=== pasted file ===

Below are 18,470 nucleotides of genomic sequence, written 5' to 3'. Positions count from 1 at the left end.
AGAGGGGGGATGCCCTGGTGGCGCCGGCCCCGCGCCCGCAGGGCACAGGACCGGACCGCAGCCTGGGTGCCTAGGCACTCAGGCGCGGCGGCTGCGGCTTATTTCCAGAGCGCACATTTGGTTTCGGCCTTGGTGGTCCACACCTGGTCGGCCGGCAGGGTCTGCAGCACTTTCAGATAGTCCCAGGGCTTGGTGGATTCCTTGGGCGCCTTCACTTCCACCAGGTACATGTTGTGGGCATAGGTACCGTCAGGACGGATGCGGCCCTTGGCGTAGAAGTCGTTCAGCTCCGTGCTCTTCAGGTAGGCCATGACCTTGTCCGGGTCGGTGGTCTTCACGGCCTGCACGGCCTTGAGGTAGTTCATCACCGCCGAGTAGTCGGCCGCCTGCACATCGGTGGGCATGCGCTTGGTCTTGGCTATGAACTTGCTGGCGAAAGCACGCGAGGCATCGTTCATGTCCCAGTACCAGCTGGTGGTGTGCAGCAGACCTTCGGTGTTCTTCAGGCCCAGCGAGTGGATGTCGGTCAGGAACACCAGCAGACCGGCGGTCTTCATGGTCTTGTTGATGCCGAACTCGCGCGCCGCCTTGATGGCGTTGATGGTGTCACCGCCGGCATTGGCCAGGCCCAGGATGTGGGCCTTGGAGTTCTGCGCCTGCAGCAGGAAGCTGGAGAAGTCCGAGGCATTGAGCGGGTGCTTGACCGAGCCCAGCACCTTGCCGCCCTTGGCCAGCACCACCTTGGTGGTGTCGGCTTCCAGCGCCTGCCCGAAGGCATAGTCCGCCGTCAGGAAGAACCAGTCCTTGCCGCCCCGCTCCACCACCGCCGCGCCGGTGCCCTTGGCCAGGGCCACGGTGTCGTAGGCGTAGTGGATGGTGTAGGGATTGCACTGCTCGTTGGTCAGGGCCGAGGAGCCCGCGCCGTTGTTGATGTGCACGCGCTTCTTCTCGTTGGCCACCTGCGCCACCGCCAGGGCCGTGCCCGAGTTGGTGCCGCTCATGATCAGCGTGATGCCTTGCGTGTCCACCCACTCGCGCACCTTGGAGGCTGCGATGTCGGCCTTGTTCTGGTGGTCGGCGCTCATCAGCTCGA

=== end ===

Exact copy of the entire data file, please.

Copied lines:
Below are 18,470 nucleotides of genomic sequence, written 5' to 3'. Positions count from 1 at the left end.
AGAGGGGGGATGCCCTGGTGGCGCCGGCCCCGCGCCCGCAGGGCACAGGACCGGACCGCAGCCTGGGTGCCTAGGCACTCAGGCGCGGCGGCTGCGGCTTATTTCCAGAGCGCACATTTGGTTTCGGCCTTGGTGGTCCACACCTGGTCGGCCGGCAGGGTCTGCAGCACTTTCAGATAGTCCCAGGGCTTGGTGGATTCCTTGGGCGCCTTCACTTCCACCAGGTACATGTTGTGGGCATAGGTACCGTCAGGACGGATGCGGCCCTTGGCGTAGAAGTCGTTCAGCTCCGTGCTCTTCAGGTAGGCCATGACCTTGTCCGGGTCGGTGGTCTTCACGGCCTGCACGGCCTTGAGGTAGTTCATCACCGCCGAGTAGTCGGCCGCCTGCACATCGGTGGGCATGCGCTTGGTCTTGGCTATGAACTTGCTGGCGAAAGCACGCGAGGCATCGTTCATGTCCCAGTACCAGCTGGTGGTGTGCAGCAGACCTTCGGTGTTCTTCAGGCCCAGCGAGTGGATGTCGGTCAGGAACACCAGCAGACCGGCGGTCTTCATGGTCTTGTTGATGCCGAACTCGCGCGCCGCCTTGATGGCGTTGATGGTGTCACCGCCGGCATTGGCCAGGCCCAGGATGTGGGCCTTGGAGTTCTGCGCCTGCAGCAGGAAGCTGGAGAAGTCCGAGGCATTGAGCGGGTGCTTGACCGAGCCCAGCACCTTGCCGCCCTTGGCCAGCACCACCTTGGTGGTGTCGGCTTCCAGCGCCTGCCCGAAGGCATAGTCCGCCGTCAGGAAGAACCAGTCCTTGCCGCCCCGCTCCACCACCGCCGCGCCGGTGCCCTTGGCCAGGGCCACGGTGTCGTAGGCGTAGTGGATGGTGTAGGGATTGCACTGCTCGTTGGTCAGGGCCGAGGAGCCCGCGCCGTTGTTGATGTGCACGCGCTTCTTCTCGTTGGCCACCTGCGCCACCGCCAGGGCCGTGCCCGAGTTGGTGCCGCTCATGATCAGCGTGATGCCTTGCGTGTCCACCCACTCGCGCACCTTGGAGGCTGCGATGTCGGCCTTGTTCTGGTGGTCGGCGCTCATCAGCTCGA